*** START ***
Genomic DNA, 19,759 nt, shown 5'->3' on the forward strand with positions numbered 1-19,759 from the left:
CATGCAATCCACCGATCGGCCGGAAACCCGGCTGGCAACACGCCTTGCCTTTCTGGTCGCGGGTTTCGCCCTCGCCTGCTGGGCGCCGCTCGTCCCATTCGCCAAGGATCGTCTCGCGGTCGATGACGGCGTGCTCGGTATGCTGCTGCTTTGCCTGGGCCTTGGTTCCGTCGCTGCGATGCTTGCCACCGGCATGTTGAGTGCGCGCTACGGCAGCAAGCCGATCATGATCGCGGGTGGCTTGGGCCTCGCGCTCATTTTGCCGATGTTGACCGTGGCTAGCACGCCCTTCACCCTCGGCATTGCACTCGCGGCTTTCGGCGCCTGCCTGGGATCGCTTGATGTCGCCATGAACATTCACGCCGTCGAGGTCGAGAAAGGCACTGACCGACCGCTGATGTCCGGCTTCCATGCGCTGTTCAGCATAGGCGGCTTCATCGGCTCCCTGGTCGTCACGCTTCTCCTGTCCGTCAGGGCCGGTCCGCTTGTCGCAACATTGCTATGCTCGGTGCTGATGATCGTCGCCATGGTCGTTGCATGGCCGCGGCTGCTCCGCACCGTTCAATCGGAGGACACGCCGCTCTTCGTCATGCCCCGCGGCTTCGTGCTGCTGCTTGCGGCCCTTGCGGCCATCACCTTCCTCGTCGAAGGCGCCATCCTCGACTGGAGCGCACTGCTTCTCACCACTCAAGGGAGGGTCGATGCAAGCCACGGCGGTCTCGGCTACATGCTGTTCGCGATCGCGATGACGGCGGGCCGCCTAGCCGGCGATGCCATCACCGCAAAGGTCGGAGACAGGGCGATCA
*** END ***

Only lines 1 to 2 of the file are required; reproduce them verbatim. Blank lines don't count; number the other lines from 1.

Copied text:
Genomic DNA, 19,759 nt, shown 5'->3' on the forward strand with positions numbered 1-19,759 from the left:
CATGCAATCCACCGATCGGCCGGAAACCCGGCTGGCAACACGCCTTGCCTTTCTGGTCGCGGGTTTCGCCCTCGCCTGCTGGGCGCCGCTCGTCCCATTCGCCAAGGATCGTCTCGCGGTCGATGACGGCGTGCTCGGTATGCTGCTGCTTTGCCTGGGCCTTGGTTCCGTCGCTGCGATGCTTGCCACCGGCATGTTGAGTGCGCGCTACGGCAGCAAGCCGATCATGATCGCGGGTGGCTTGGGCCTCGCGCTCATTTTGCCGATGTTGACCGTGGCTAGCACGCCCTTCACCCTCGGCATTGCACTCGCGGCTTTCGGCGCCTGCCTGGGATCGCTTGATGTCGCCATGAACATTCACGCCGTCGAGGTCGAGAAAGGCACTGACCGACCGCTGATGTCCGGCTTCCATGCGCTGTTCAGCATAGGCGGCTTCATCGGCTCCCTGGTCGTCACGCTTCTCCTGTCCGTCAGGGCCGGTCCGCTTGTCGCAACATTGCTATGCTCGGTGCTGATGATCGTCGCCATGGTCGTTGCATGGCCGCGGCTGCTCCGCACCGTTCAATCGGAGGACACGCCGCTCTTCGTCATGCCCCGCGGCTTCGTGCTGCTGCTTGCGGCCCTTGCGGCCATCACCTTCCTCGTCGAAGGCGCCATCCTCGACTGGAGCGCACTGCTTCTCACCACTCAAGGGAGGGTCGATGCAAGCCACGGCGGTCTCGGCTACATGCTGTTCGCGATCGCGATGACGGCGGGCCGCCTAGCCGGCGATGCCATCACCGCAAAGGTCGGAGACAGGGCGATCA